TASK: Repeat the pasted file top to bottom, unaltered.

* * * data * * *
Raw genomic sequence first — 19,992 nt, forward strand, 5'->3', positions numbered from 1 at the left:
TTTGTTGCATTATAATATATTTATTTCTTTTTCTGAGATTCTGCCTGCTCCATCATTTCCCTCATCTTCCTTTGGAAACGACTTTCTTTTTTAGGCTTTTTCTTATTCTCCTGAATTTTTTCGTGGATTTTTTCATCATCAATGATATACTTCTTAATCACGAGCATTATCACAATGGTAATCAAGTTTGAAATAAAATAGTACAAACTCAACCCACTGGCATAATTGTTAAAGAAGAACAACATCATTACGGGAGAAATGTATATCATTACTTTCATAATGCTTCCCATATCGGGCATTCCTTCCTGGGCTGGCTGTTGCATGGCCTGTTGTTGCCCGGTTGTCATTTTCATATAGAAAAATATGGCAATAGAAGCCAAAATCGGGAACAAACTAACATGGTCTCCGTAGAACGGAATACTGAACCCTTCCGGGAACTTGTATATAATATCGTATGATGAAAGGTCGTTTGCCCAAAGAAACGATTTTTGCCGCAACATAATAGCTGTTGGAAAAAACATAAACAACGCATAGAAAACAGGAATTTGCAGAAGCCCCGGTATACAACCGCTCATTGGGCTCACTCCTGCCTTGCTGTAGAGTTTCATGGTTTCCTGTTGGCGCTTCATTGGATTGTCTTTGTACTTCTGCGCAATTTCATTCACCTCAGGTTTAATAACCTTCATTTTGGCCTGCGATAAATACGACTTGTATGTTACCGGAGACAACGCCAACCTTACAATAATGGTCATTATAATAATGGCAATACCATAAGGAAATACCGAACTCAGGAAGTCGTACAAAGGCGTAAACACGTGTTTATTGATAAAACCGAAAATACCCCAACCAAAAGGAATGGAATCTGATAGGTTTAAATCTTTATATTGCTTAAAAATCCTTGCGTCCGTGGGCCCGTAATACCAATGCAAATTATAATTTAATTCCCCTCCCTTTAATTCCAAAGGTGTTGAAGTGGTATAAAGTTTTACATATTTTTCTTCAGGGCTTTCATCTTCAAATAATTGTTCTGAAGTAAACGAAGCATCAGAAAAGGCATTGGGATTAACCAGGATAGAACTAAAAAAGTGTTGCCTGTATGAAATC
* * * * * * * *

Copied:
Raw genomic sequence first — 19,992 nt, forward strand, 5'->3', positions numbered from 1 at the left:
TTTGTTGCATTATAATATATTTATTTCTTTTTCTGAGATTCTGCCTGCTCCATCATTTCCCTCATCTTCCTTTGGAAACGACTTTCTTTTTTAGGCTTTTTCTTATTCTCCTGAATTTTTTCGTGGATTTTTTCATCATCAATGATATACTTCTTAATCACGAGCATTATCACAATGGTAATCAAGTTTGAAATAAAATAGTACAAACTCAACCCACTGGCATAATTGTTAAAGAAGAACAACATCATTACGGGAGAAATGTATATCATTACTTTCATAATGCTTCCCATATCGGGCATTCCTTCCTGGGCTGGCTGTTGCATGGCCTGTTGTTGCCCGGTTGTCATTTTCATATAGAAAAATATGGCAATAGAAGCCAAAATCGGGAACAAACTAACATGGTCTCCGTAGAACGGAATACTGAACCCTTCCGGGAACTTGTATATAATATCGTATGATGAAAGGTCGTTTGCCCAAAGAAACGATTTTTGCCGCAACATAATAGCTGTTGGAAAAAACATAAACAACGCATAGAAAACAGGAATTTGCAGAAGCCCCGGTATACAACCGCTCATTGGGCTCACTCCTGCCTTGCTGTAGAGTTTCATGGTTTCCTGTTGGCGCTTCATTGGATTGTCTTTGTACTTCTGCGCAATTTCATTCACCTCAGGTTTAATAACCTTCATTTTGGCCTGCGATAAATACGACTTGTATGTTACCGGAGACAACGCCAACCTTACAATAATGGTCATTATAATAATGGCAATACCATAAGGAAATACCGAACTCAGGAAGTCGTACAAAGGCGTAAACACGTGTTTATTGATAAAACCGAAAATACCCCAACCAAAAGGAATGGAATCTGATAGGTTTAAATCTTTATATTGCTTAAAAATCCTTGCGTCCGTGGGCCCGTAATACCAATGCAAATTATAATTTAATTCCCCTCCCTTTAATTCCAAAGGTGTTGAAGTGGTATAAAGTTTTACATATTTTTCTTCAGGGCTTTCATCTTCAAATAATTGTTCTGAAGTAAACGAAGCATCAGAAAAGGCATTGGGATTAACCAGGATAGAACTAAAAAAGTGTTGCCTGTATGAAATC